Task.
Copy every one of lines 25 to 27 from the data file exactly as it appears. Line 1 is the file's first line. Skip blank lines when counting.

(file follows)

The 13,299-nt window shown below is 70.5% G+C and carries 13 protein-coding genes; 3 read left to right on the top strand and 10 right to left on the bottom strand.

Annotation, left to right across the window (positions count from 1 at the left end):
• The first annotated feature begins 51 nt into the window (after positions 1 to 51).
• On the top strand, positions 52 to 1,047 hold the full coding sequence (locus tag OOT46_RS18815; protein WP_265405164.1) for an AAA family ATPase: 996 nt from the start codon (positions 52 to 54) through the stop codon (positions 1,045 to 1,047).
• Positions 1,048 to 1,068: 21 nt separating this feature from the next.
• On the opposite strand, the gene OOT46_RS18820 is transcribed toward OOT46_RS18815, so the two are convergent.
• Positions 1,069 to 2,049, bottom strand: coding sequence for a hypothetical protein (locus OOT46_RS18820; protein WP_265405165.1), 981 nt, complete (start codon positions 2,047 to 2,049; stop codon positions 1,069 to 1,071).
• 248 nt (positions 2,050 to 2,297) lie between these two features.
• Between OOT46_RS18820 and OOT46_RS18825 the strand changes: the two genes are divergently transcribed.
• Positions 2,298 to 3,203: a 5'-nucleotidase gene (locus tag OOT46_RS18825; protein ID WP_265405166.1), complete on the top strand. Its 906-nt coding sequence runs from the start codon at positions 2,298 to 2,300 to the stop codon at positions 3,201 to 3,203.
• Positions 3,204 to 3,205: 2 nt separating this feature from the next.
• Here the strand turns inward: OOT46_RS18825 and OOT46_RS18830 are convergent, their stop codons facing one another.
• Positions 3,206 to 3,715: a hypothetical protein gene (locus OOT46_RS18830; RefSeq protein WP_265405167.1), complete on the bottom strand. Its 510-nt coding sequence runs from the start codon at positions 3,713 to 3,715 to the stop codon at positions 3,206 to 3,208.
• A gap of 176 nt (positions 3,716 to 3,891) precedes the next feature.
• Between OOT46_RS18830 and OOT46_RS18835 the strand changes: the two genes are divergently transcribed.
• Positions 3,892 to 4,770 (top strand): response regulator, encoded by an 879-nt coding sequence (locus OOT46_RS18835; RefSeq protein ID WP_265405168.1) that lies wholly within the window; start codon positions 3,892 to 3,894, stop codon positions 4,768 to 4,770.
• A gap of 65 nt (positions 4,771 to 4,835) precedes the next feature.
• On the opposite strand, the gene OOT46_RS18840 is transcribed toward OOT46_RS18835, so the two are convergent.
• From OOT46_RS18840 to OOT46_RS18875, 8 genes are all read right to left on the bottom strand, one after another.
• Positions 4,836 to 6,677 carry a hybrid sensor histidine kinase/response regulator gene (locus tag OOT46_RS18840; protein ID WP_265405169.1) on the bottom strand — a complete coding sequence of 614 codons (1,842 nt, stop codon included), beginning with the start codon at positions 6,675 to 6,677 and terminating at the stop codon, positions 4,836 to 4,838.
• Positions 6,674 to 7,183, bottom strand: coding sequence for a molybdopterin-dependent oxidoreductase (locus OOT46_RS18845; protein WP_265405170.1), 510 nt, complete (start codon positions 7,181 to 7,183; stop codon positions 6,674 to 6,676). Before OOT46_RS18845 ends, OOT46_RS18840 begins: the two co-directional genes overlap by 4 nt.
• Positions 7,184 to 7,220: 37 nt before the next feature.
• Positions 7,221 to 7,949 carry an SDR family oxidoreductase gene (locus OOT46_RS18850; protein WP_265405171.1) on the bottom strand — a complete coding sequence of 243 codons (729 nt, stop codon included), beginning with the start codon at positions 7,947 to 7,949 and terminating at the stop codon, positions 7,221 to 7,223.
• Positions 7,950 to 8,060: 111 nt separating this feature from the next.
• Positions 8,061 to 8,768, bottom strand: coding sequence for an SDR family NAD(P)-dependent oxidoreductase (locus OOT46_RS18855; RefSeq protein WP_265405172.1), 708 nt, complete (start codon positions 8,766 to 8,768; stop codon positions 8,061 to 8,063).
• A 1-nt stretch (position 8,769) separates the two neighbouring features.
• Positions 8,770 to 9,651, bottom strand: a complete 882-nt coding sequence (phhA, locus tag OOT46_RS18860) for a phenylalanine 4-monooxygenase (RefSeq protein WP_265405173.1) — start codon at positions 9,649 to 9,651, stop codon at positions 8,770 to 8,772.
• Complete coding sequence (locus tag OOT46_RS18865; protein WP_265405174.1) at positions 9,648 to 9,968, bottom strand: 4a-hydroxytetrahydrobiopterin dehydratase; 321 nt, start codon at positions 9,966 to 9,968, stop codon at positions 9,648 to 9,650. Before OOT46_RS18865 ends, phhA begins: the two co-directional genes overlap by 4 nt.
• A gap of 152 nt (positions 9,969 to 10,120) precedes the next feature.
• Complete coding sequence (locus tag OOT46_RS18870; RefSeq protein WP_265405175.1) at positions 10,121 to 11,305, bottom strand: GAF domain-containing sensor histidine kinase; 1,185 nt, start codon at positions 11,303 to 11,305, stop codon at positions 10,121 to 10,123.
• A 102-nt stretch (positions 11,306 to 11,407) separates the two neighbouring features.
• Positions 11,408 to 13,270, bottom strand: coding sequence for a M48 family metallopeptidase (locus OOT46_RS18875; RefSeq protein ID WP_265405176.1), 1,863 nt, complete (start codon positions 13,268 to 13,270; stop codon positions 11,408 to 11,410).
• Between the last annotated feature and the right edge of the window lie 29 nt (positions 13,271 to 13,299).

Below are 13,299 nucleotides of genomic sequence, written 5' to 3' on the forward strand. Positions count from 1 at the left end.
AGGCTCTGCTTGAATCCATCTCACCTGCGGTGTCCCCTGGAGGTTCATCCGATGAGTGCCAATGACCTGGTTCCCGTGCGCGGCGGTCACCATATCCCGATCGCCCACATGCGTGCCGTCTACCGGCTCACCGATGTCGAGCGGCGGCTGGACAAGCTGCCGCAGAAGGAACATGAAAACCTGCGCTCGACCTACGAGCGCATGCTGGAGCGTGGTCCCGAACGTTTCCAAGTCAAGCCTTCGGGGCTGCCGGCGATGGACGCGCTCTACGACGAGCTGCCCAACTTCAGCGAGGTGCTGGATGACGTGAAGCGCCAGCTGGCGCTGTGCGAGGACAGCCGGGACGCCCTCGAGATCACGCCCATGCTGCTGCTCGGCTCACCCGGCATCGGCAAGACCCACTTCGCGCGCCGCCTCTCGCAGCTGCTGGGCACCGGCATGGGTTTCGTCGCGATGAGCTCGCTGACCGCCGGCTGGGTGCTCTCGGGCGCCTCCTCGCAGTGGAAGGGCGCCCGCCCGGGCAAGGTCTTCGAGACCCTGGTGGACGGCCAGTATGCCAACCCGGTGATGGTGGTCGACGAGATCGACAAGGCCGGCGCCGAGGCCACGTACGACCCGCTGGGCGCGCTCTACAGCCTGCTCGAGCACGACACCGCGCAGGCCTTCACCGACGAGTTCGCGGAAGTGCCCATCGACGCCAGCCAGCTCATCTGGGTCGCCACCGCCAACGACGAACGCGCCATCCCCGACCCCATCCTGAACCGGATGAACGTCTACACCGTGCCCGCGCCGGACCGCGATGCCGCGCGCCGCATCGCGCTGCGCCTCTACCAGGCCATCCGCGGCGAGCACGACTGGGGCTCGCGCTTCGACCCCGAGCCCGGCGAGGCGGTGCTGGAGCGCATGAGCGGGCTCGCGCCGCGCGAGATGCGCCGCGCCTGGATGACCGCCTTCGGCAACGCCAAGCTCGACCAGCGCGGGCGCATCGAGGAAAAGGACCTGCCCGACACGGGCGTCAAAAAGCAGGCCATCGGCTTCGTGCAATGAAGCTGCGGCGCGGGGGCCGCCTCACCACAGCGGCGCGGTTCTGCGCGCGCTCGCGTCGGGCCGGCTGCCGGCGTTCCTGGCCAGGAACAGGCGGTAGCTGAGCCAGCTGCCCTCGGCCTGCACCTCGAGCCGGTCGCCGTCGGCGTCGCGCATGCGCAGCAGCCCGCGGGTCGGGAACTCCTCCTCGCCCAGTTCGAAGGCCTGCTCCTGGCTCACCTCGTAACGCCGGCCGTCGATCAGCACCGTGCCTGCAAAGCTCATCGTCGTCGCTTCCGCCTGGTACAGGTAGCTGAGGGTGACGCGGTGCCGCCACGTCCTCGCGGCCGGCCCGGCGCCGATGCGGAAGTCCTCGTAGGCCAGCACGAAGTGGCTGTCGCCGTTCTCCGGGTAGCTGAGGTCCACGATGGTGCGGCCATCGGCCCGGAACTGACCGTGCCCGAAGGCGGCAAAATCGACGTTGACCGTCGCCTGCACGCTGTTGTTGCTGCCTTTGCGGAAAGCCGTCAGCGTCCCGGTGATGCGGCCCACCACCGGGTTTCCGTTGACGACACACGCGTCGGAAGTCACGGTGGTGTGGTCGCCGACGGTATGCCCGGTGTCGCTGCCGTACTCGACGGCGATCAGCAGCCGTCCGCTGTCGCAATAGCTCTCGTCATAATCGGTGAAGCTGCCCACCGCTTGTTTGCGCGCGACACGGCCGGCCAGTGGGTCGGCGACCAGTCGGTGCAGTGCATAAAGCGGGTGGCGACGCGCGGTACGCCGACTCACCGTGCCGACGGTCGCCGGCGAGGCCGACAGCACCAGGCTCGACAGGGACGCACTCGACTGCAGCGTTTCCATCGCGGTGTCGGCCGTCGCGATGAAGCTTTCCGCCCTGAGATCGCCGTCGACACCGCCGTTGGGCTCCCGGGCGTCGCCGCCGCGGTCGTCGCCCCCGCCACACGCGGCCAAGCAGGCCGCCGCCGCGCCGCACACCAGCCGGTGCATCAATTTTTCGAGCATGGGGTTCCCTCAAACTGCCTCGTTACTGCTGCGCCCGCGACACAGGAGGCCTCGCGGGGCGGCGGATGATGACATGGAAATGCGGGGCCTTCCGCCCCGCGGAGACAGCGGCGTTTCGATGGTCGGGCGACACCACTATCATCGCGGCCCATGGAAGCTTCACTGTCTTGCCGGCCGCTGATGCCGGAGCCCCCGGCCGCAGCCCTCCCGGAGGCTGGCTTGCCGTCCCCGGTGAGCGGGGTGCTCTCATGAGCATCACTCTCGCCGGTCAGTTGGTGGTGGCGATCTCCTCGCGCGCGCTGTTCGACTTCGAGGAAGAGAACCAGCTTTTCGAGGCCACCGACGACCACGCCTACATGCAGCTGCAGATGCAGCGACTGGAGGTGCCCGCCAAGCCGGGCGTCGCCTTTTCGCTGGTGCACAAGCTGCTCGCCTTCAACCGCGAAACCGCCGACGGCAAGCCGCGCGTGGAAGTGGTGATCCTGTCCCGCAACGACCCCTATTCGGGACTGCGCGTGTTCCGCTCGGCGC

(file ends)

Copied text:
• Positions 8,061 to 8,768, bottom strand: coding sequence for an SDR family NAD(P)-dependent oxidoreductase (locus OOT46_RS18855; RefSeq protein WP_265405172.1), 708 nt, complete (start codon positions 8,766 to 8,768; stop codon positions 8,061 to 8,063).
• A 1-nt stretch (position 8,769) separates the two neighbouring features.
• Positions 8,770 to 9,651, bottom strand: a complete 882-nt coding sequence (phhA, locus tag OOT46_RS18860) for a phenylalanine 4-monooxygenase (RefSeq protein WP_265405173.1) — start codon at positions 9,649 to 9,651, stop codon at positions 8,770 to 8,772.